We worked with Resource Futures – a consultancy based in Bristol. Nearly 90 per cent of the aerosols that they found, regardless of whether they were in the residual waste or not, were empty. But we found that only half of the aerosols were coming through in the recycling – across the ten sample areas – which was disappointing because that means we've only got half entering the right stream. So we need to get substantially higher on that.
We are also having a look at what was going into recyclers and we could be looking at a recycling rate that is substantially higher than the previous estimate of two per cent. I'd say we're looking at well over ten times that.
We need to optimise the system so that we can tell consumers exactly what we want them to do. The idea is to get ahead of EPR.
Q - And when you say about the system change, what sort of changes do you mean?
We need to make sure that there are safe operating procedures for the material recycling facilities (MRFs). We want to make sure that there is efficiently deployed technology for them to handle it. You know, do we have degassing bailers – all that type of thing – the technology is out there.
It's about making sure that we are optimising the flow of aerosols to those people able to handle them. Because what that creates is a more desirable product for the recyclers to buy.
Q - Is there scope for separate collections of aerosols? Is that what you’re hinting at?
It's been considered but deprioritised, I think would be the term for it. It's not something I want to explore as a priority simply because I think there are better ways of doing it.
We could see an aerosols DRS in the future. You should never discount anything. But our preference would be to use the curbside schemes that we've got. We know the MRFs can handle them and there is a sustainable and healthy demand from producers to put reycled content in their products. Several pieces are missing so we need to sort that so there is a nice flow through the system.
Q - Is the aluminium recycling rate going to go through a bit of a roller coaster ride, if more virgin material is extracted to increase the availability of fully recyclable material?
You've touched on what is a very live wire at the moment, which is the degree to which you can facilitate recycled content within the products. So, somewhere in the region of a third of the aluminium used in Europe is recycled content and the rest of it is virgin. That's for buildings, cars, aeroplanes and packaging. The ambition for Europe is to have a 50:50 split by 2050 and the reason it's not more ambitious is exactly as you say – that demand is outpacing growth.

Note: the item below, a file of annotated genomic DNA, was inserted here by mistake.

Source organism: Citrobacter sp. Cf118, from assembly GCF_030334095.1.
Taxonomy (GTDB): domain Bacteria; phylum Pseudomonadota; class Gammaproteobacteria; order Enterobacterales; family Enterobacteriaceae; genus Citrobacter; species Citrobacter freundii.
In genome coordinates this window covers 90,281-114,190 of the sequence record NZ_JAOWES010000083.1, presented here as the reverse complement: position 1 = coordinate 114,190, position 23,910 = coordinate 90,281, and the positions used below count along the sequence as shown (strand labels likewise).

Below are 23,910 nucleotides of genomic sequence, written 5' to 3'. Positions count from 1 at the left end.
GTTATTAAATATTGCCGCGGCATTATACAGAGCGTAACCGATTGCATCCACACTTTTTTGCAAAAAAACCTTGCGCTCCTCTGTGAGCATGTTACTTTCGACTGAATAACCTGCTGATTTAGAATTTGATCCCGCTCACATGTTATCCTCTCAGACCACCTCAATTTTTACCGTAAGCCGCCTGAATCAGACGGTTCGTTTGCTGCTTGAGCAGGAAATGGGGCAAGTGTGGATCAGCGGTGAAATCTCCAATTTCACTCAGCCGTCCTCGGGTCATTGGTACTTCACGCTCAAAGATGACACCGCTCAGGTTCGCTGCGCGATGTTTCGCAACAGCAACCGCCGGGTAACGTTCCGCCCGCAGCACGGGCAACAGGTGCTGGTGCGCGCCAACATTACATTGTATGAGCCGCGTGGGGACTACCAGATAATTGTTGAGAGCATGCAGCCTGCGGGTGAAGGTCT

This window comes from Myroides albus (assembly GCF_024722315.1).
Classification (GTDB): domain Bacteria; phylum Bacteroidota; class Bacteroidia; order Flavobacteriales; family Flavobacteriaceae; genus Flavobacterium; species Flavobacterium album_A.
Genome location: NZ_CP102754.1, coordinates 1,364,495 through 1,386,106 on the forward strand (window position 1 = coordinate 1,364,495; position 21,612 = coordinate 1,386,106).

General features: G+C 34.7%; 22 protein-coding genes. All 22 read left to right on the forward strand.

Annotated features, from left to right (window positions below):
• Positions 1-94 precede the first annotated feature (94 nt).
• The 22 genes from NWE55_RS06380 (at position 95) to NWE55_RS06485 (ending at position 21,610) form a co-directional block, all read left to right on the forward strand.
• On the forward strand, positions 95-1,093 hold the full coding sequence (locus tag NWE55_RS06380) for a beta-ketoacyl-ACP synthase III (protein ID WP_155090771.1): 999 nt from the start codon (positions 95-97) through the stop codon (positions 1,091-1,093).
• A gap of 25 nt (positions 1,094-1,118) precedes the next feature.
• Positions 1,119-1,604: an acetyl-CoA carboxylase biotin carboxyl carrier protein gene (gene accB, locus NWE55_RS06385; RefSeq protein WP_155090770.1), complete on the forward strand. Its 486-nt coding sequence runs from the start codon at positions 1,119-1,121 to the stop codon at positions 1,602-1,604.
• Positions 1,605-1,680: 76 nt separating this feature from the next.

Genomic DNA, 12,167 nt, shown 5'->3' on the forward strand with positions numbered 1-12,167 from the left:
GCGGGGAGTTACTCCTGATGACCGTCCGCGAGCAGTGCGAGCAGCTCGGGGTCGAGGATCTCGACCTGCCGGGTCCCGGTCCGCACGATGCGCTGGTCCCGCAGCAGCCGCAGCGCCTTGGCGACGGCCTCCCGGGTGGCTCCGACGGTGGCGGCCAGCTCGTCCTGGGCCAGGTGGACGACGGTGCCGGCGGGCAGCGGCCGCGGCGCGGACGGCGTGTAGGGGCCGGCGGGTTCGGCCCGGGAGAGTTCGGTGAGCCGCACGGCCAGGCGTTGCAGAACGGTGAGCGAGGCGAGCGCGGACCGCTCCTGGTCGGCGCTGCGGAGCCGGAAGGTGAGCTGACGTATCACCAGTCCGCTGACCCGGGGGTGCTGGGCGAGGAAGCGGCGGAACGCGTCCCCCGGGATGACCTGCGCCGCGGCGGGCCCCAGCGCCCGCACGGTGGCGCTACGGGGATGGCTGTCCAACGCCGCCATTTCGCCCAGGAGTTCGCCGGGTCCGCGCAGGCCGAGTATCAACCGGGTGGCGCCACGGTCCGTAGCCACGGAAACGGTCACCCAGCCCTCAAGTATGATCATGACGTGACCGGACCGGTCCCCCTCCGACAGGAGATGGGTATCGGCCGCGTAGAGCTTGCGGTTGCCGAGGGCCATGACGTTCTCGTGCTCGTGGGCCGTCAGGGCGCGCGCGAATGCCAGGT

So one of the things that we're advocating for when it comes to deposit return schemes, and the reason we think this is a good idea, is because it collects that material and makes sure that it goes back into the packaging loop. It's sold to whoever wants to recycle it, but it has to go back into cans because there's a huge demand for recycled aluminium packaging.
Q - So, it really is about recycling rates?
Put it this way: we can talk about recycled content all day long, but unless you have a good end-of-life recycling rate from the products on the market, you'll never get to a circular economy. So your KPI really is recycling rate. Once that's 90 per cent plus, then we'll worry about where it's going. But let's get it recycled first, that is the priority.
Q - What about pricing trends for packaging recovery notes?
There was a consultation last year on how to reform the PRN system to its eventual death around 2027. We were very disappointed that a lot of the more pragmatic changes that could have reduced, for example, market volatility, were missed in terms of what was taken on from the consultation.
But you know, ultimately, there were some positive things that were taken. One of my frustrations with the PRN system is that it’s not transparent. You can't identify exactly what's going on because the different actors are charging you different values for your PRN – there are commercial factors at play. But this seems to be calming down now.
January 2023 saw decent recycling levels, certainly in line with what we saw last year, so I'm expecting a smooth 2023. Part of our role is to keep an eye on the PRN market for our members and to calm it down. There is a huge demand for recycled aluminium packaging and the recyclers will buy anything they can get. So there's no shortage and, looking at the size of the market which has only grown double digits percentage over the last couple of years, supply is plentiful.
Q - Any concluding thoughts?
The other big issue for us is deposit return schemes. We're at an exciting point with that. We've had the government response and there are parts that we're happy with but there are vast tracts of it that we're not.
There are a couple of key factors in that – if the industry is going to fly for the next five to ten years and not take a big hit from unintended consequences – must be included in the thinking in the next 18 months. Otherwise, we're risking severe damage to the market.
There are definite opportunities around recognising the role of consumer education, making sure there's a fair and level playing field across all the competing materials, and making sure there's a circular economy. DRS is not just an anti-litter thing, it is a recycling mechanism.
Making sure that all these things are included in the philosophy of what's going to be implemented is going to be key to its success.